Posted by Mary Ann Kelly
I once received a goodbye email that started: “As many of you know, today is my last day. But before I leave, I wanted to take this opportunity to let you know what a great and distinct pleasure it has been to type “Today is my last day.”
Then, in painstaking detail, the email listed every offense and mistreatment this person had endured for the past 7 years. It was a train wreck! I’ve saved it to this day and at one point, had it hung in my cube as a What not to do.
Indeed, your resignation may seem like an apropos time to explain your decision or finally let your boss and colleagues know what you really think of them. It may seem timid or against your values to go gently into the night, without commentary, but that is exactly what you should do!
In this post, we talk about what a signoff email is and what’s it not.
What it is:
- The primary purpose of your email is to let your colleagues know you’re leaving and that your contact information is changing. Especially if you’re sending a mass email to the entire company, the theme should be functional, concise and professional.
- It may also provide instruction for what to do in your absence, who will be handling your former duties, etc. E.g. “Please direct all future correspondence to my boss.”
- Finally, you may wish to thank your colleagues and mention what a pleasure it’s been to work with them.
What it’s not:
- You may be tempted to make observations about your employer, or reveal the icky details of your departure, as did Andrew Mason, the former CEO of Groupon, who wrote to his employees: “After four and a half intense and wonderful years as CEO, I’ve decided that I’d like to spend more time with my family. Just kidding – I was fired today. If you’re wondering why… you haven’t been paying attention.” Not saying we don’t appreciate his sense of humor! But instead of blasting an email like this that will follow you around for years, consider the small subset of people you want to tell your innermost thoughts and have the conversation with them.
- Discuss a strategy for telling your co-workers and clients with your boss before you break the news. It may even be prudent to ask your boss to vet an email before you send it out. Why? To anticipate any sensitivity or questions that may arise and prepare a response.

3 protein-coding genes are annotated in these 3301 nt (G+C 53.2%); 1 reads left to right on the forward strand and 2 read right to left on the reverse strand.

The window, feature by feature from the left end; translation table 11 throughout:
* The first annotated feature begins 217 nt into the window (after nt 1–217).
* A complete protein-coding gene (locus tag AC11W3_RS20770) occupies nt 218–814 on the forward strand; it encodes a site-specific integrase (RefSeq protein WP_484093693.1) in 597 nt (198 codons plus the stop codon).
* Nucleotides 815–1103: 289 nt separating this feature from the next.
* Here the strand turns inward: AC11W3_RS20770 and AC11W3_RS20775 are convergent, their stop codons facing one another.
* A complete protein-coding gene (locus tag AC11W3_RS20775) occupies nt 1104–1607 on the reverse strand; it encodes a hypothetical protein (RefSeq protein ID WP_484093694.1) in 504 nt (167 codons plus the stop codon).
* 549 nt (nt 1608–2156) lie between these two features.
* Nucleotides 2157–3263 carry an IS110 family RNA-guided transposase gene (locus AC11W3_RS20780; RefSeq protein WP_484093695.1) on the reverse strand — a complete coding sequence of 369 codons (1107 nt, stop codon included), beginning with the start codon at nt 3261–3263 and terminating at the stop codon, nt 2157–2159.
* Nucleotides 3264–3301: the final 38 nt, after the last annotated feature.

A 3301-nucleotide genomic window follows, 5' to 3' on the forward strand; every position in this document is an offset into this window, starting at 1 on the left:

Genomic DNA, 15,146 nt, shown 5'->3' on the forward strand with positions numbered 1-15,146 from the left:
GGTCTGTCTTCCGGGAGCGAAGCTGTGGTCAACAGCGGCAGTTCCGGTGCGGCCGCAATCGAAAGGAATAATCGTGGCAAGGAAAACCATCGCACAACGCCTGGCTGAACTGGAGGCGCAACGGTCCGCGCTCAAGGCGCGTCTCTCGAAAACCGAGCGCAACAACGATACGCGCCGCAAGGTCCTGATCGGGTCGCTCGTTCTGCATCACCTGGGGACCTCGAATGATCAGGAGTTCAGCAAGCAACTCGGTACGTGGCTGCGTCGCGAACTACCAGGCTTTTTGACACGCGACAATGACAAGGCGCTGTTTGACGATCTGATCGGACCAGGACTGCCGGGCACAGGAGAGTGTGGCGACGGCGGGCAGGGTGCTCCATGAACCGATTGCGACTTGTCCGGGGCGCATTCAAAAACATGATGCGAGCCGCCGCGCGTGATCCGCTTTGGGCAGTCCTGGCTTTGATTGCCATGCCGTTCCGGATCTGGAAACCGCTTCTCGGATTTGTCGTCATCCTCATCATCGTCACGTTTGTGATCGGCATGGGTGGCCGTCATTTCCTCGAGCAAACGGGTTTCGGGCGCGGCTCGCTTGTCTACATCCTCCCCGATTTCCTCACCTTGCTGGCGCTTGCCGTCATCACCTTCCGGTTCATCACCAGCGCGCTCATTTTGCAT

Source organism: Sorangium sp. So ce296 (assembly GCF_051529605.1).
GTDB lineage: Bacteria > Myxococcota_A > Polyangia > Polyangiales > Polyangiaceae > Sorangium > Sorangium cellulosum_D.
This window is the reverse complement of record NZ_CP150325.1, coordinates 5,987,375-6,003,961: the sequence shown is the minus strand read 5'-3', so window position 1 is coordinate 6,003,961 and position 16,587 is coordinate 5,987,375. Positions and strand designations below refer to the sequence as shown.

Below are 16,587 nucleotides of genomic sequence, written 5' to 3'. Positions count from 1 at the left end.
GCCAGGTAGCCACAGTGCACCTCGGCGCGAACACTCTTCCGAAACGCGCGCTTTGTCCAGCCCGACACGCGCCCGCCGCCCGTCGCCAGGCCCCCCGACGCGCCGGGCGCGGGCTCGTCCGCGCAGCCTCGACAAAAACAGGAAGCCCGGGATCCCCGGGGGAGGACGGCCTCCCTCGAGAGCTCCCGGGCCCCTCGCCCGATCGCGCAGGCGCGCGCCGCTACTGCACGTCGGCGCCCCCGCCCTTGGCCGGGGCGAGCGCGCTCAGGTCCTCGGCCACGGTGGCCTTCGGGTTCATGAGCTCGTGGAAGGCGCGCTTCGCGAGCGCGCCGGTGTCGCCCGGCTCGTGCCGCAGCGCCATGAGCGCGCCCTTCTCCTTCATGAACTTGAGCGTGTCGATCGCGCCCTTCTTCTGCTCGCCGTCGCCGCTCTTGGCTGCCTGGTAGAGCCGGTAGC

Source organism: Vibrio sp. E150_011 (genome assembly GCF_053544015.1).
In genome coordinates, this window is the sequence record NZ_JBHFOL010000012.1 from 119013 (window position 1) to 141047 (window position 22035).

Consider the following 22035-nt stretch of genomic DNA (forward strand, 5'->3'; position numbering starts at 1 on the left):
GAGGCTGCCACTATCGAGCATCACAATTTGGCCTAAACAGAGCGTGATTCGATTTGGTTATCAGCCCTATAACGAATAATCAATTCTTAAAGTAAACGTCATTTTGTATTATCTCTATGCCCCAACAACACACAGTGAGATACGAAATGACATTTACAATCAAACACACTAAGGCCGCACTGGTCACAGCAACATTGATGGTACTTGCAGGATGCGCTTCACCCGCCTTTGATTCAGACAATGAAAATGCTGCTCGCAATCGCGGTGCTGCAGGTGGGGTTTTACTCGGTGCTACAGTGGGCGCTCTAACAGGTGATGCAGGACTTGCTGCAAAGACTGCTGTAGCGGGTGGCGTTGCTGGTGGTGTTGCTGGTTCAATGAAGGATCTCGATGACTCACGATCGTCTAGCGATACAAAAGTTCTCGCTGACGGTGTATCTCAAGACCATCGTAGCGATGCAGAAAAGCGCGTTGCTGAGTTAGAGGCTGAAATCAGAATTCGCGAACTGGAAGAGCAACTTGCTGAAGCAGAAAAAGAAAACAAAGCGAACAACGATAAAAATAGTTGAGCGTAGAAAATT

- Aim for a warm, appreciative tone. If that’s truly not possible, neutral and courteous is best.
- You don’t need to provide details around your departure or disclose where you’re going. A smug, boastful or gleeful email is likely not how you want your colleagues to remember you. Humble and respectful is good: “I’ve enjoyed working with you all, though recently made the difficult decision to pursue something different.” It’s okay to be completely silent on your rationale too.
- If time permits, write a draft farewell email and sleep on it before you send it. Allowing a bit of time to pass will help quiet your emotions and gain perspective. Your goal is to not publish something impulsively that you’ll later regret.
- If you’re passing along new contact information, you may want to send your email from this account rather than your work one. That way you’ll receive the replies that roll in after you leave. Especially face-saving if your work account will be forwarding to a co-worker, or yikes, your boss. Imagine after you’ve been mindful not to say anything mean, you BFF replies “Oh good, you’re finally leaving that POS.”
- Finally, update all your social accounts and/or logins to ensure nothing goes to your work address after you’ve left.
Here is a sample email:
I want to take this opportunity to say goodbye and let you know that today is my last day at work.
It’s been a sincere pleasure working with all of you, though I recently made the difficult decision to pursue something different.
Please direct all future correspondence to my manager; he/she will be handling my projects in the immediate future.
I hope we can keep in touch! My personal email is: firstname.lastname@example.org
Wishing you all the best,